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In her new memoir, Elizabeth Gilbert gets married—whether she likes it or not.

Late one cold November night, in the suburbs of New York, a thirty-one-year-old blonde was sobbing on her bathroom floor. She didn’t want to be married anymore, she realized: “I was trying so hard not to know this, but the truth kept insisting itself to me.” She had accomplished a great deal, domestically speaking—she had answered the questions of where to live and with whom. Unfortunately, she had succeeded at the wrong life: “I don’t want to be married anymore. I don’t want to live in this big house. I don’t want to have a baby.” Elizabeth Gilbert recounted this crisis toward the beginning of her monstrously successful 2006 memoir, “Eat, Pray, Love.” In that bathroom, in that marriage, Gilbert was a heroine out of Ibsen, or possibly Charlotte Perkins Gilman. Marriage, in “Eat, Pray, Love,” is a prison, destined to derange its female inmates. But Gilbert’s memoir is a cultural artifact of the new millennium, not the late nineteenth century. The heroine wanted to roam free, and so she did.

After her divorce, Gilbert travelled across Italy, India, and Indonesia. Wanderlust is at the core of her nature. She has compared herself to “a fussy baby who can fall asleep only in a moving car.” Before Gilbert wrote her best-seller, she had already published “Pilgrims,” a short-story collection about drifters and pioneers, and “The Last American Man,” a biography of the contemporary naturalist Eustace Conway, who abandoned a comfortable suburban life to wear animal skins in the wilds of Appalachia, where he used a cave as his office. Gilbert has always been interested in restless characters seeking extraordinary experiences, and eventually she became one herself.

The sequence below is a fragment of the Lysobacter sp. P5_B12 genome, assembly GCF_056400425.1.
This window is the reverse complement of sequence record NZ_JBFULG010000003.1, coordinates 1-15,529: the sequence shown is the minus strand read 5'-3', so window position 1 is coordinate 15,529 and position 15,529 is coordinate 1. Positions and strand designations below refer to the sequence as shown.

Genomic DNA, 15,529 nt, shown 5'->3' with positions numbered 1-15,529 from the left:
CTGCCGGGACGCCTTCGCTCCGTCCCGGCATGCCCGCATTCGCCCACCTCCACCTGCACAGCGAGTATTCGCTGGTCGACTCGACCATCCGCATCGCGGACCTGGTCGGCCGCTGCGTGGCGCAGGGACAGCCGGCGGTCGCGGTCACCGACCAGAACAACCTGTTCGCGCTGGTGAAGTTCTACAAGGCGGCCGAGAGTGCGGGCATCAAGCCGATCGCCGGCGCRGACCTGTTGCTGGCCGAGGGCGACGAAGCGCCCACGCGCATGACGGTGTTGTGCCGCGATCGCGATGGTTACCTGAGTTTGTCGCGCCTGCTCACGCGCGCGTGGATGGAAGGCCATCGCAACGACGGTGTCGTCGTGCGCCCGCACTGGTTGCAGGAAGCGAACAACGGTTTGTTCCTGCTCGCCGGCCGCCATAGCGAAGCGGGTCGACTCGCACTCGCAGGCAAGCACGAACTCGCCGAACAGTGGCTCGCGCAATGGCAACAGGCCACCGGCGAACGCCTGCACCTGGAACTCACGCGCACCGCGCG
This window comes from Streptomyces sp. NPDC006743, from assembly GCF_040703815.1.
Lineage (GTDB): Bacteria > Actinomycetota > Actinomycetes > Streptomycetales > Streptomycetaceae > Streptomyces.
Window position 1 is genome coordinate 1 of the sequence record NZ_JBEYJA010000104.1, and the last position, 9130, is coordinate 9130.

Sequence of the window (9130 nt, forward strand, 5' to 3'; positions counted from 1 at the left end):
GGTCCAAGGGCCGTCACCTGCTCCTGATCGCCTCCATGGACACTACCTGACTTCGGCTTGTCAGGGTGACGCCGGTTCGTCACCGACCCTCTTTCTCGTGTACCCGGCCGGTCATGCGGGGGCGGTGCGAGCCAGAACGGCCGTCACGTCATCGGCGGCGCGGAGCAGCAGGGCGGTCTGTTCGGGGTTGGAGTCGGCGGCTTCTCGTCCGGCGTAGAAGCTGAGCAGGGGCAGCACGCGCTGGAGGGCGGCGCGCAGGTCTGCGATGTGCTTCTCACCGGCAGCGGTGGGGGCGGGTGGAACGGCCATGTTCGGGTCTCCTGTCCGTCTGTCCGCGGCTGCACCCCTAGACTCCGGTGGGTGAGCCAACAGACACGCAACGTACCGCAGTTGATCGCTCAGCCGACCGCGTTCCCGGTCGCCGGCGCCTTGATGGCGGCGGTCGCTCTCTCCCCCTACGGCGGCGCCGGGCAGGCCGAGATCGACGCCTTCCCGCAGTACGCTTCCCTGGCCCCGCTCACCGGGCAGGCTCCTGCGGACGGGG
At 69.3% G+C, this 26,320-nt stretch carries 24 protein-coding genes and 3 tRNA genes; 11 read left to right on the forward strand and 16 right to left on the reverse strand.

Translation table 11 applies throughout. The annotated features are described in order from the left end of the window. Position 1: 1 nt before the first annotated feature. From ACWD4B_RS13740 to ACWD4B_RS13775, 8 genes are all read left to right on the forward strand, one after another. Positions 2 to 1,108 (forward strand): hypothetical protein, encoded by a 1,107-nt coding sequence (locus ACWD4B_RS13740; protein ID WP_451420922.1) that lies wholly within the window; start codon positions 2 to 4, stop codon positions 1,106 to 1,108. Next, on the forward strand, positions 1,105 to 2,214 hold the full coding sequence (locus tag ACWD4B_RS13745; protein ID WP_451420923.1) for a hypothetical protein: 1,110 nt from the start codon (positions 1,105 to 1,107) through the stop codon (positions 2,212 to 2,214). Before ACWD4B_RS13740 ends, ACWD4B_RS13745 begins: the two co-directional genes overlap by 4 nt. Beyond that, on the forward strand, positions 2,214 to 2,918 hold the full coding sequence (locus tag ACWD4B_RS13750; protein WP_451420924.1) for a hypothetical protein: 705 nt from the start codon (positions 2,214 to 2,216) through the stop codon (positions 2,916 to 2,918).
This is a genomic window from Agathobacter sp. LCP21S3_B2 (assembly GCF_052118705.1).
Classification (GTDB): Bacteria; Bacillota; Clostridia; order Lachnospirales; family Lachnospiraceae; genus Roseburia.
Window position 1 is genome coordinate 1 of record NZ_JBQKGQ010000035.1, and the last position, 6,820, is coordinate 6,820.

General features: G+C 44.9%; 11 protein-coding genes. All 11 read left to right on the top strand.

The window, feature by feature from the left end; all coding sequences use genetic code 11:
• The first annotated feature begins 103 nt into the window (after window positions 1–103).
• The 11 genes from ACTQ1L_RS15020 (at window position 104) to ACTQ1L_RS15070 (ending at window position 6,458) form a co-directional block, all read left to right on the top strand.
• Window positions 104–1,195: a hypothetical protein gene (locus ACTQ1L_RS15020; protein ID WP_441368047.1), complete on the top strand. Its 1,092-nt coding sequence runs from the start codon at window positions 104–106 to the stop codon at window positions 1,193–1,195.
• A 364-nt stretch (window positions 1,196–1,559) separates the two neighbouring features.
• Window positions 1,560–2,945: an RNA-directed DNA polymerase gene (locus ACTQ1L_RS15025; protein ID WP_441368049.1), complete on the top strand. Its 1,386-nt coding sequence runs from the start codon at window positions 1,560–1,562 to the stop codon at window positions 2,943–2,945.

First came despair. Gilbert was suicidal after her marriage ended, sitting, at one point, with kitchen knife in hand, contemplating her wrists. She writes that she “became a student of my own depressed experience.” Research has long been Gilbert’s preferred coping mechanism. When she was still married and trying to decide whether to have children, she “spent two frantic years interviewing every woman I could—married, single, childless, artistic, archetypically maternal,” in an attempt to divine her own optimal path. She even does this with problems that don’t seem particularly problematic: in Italy, she set herself the challenge of learning how pleasure is “most efficiently maximized,” studying her subject “like a homework assignment.” (She had other high-class difficulties to ponder during the yearlong journey that provided the source material for “Eat, Pray, Love.” “Here’s what’s strange,” she observes at one point. “I haven’t seemed to be able to do any yoga since getting to Rome.”)